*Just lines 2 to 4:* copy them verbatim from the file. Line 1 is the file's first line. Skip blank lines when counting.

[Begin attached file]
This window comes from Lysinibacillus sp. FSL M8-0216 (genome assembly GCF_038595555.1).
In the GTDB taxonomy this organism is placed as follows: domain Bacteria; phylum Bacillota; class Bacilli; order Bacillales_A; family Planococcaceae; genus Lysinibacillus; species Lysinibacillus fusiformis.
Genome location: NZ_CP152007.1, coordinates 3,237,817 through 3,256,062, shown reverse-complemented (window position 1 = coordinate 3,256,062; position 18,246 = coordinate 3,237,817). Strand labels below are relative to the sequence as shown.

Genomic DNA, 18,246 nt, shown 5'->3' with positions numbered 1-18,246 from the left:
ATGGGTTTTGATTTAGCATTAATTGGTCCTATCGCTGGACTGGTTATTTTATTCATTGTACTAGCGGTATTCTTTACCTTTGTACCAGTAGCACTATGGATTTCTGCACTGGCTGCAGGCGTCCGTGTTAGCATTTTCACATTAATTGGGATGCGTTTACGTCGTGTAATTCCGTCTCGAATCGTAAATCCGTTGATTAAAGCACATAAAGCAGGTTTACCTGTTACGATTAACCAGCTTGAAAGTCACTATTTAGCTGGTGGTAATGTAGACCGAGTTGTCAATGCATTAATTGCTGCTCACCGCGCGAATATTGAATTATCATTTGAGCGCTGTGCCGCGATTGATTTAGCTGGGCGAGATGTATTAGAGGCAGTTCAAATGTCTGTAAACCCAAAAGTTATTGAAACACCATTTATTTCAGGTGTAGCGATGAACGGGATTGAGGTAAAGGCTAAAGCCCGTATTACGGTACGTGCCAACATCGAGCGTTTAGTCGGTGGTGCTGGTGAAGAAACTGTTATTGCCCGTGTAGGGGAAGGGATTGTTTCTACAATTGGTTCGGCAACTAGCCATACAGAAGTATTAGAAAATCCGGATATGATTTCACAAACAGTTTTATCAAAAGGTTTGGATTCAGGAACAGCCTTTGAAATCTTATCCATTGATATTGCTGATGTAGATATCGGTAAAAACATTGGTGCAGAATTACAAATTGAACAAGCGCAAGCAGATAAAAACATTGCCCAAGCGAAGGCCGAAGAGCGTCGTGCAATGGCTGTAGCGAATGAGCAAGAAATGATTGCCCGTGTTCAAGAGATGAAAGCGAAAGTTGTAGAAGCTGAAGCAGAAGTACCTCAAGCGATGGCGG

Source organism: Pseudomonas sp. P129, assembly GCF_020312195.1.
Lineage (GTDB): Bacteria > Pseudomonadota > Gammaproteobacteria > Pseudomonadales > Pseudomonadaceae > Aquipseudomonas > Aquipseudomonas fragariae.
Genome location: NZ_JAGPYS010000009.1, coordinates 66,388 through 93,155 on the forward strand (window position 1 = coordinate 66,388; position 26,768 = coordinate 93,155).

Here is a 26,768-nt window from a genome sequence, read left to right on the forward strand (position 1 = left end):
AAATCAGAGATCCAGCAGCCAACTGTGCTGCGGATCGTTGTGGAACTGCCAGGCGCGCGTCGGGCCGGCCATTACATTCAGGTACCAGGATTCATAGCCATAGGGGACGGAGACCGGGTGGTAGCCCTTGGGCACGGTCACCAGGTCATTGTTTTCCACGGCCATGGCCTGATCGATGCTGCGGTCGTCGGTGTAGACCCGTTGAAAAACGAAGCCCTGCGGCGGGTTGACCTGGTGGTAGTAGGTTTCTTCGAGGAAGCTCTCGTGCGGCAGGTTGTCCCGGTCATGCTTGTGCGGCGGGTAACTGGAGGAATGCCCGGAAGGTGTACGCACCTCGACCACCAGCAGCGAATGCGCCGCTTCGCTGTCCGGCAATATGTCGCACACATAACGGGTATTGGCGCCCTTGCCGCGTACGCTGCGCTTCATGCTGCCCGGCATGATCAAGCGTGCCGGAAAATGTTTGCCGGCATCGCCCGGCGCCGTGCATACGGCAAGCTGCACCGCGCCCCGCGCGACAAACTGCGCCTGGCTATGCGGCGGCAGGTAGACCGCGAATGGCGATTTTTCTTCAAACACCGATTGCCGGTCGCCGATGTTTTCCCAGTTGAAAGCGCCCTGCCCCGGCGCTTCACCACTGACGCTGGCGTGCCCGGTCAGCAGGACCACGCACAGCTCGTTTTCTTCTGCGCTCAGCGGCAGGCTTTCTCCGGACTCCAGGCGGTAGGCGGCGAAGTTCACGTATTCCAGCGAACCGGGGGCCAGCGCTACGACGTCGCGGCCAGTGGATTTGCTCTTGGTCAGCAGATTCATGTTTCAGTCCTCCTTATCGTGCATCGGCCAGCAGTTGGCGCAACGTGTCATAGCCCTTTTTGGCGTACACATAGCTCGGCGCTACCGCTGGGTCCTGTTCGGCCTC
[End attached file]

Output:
In the GTDB taxonomy this organism is placed as follows: domain Bacteria; phylum Bacillota; class Bacilli; order Bacillales_A; family Planococcaceae; genus Lysinibacillus; species Lysinibacillus fusiformis.
Genome location: NZ_CP152007.1, coordinates 3,237,817 through 3,256,062, shown reverse-complemented (window position 1 = coordinate 3,256,062; position 18,246 = coordinate 3,237,817). Strand labels below are relative to the sequence as shown.

Genomic DNA, 18,246 nt, shown 5'->3' with positions numbered 1-18,246 from the left: